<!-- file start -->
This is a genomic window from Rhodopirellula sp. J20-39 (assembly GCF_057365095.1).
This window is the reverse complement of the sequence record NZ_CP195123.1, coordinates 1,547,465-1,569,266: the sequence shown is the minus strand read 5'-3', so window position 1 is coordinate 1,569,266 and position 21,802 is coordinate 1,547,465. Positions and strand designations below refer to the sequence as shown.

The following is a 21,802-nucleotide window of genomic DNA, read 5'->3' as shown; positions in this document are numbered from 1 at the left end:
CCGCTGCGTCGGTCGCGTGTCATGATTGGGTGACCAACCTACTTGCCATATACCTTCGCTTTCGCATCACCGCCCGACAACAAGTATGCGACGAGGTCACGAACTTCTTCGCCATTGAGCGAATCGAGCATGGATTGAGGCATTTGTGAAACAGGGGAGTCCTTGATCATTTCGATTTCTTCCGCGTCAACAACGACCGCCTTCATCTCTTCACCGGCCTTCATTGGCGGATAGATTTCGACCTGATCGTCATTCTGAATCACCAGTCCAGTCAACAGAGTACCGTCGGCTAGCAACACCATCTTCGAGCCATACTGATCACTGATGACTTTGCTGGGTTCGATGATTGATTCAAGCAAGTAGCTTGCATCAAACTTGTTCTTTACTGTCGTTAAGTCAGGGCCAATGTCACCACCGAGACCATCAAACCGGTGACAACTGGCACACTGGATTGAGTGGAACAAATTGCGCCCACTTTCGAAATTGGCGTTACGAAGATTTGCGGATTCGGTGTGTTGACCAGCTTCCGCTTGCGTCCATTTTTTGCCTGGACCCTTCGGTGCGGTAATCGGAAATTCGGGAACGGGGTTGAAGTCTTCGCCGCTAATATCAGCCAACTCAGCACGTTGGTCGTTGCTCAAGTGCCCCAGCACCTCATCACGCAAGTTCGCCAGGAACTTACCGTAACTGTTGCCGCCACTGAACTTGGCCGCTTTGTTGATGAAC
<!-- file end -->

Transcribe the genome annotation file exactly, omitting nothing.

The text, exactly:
This is a genomic window from Rhodopirellula sp. J20-39 (assembly GCF_057365095.1).
This window is the reverse complement of the sequence record NZ_CP195123.1, coordinates 1,547,465-1,569,266: the sequence shown is the minus strand read 5'-3', so window position 1 is coordinate 1,569,266 and position 21,802 is coordinate 1,547,465. Positions and strand designations below refer to the sequence as shown.

The following is a 21,802-nucleotide window of genomic DNA, read 5'->3' as shown; positions in this document are numbered from 1 at the left end:
CCGCTGCGTCGGTCGCGTGTCATGATTGGGTGACCAACCTACTTGCCATATACCTTCGCTTTCGCATCACCGCCCGACAACAAGTATGCGACGAGGTCACGAACTTCTTCGCCATTGAGCGAATCGAGCATGGATTGAGGCATTTGTGAAACAGGGGAGTCCTTGATCATTTCGATTTCTTCCGCGTCAACAACGACCGCCTTCATCTCTTCACCGGCCTTCATTGGCGGATAGATTTCGACCTGATCGTCATTCTGAATCACCAGTCCAGTCAACAGAGTACCGTCGGCTAGCAACACCATCTTCGAGCCATACTGATCACTGATGACTTTGCTGGGTTCGATGATTGATTCAAGCAAGTAGCTTGCATCAAACTTGTTCTTTACTGTCGTTAAGTCAGGGCCAATGTCACCACCGAGACCATCAAACCGGTGACAACTGGCACACTGGATTGAGTGGAACAAATTGCGCCCACTTTCGAAATTGGCGTTACGAAGATTTGCGGATTCGGTGTGTTGACCAGCTTCCGCTTGCGTCCATTTTTTGCCTGGACCCTTCGGTGCGGTAATCGGAAATTCGGGAACGGGGTTGAAGTCTTCGCCGCTAATATCAGCCAACTCAGCACGTTGGTCGTTGCTCAAGTGCCCCAGCACCTCATCACGCAAGTTCGCCAGGAACTTACCGTAACTGTTGCCGCCACTGAACTTGGCCGCTTTGTTGATGAAC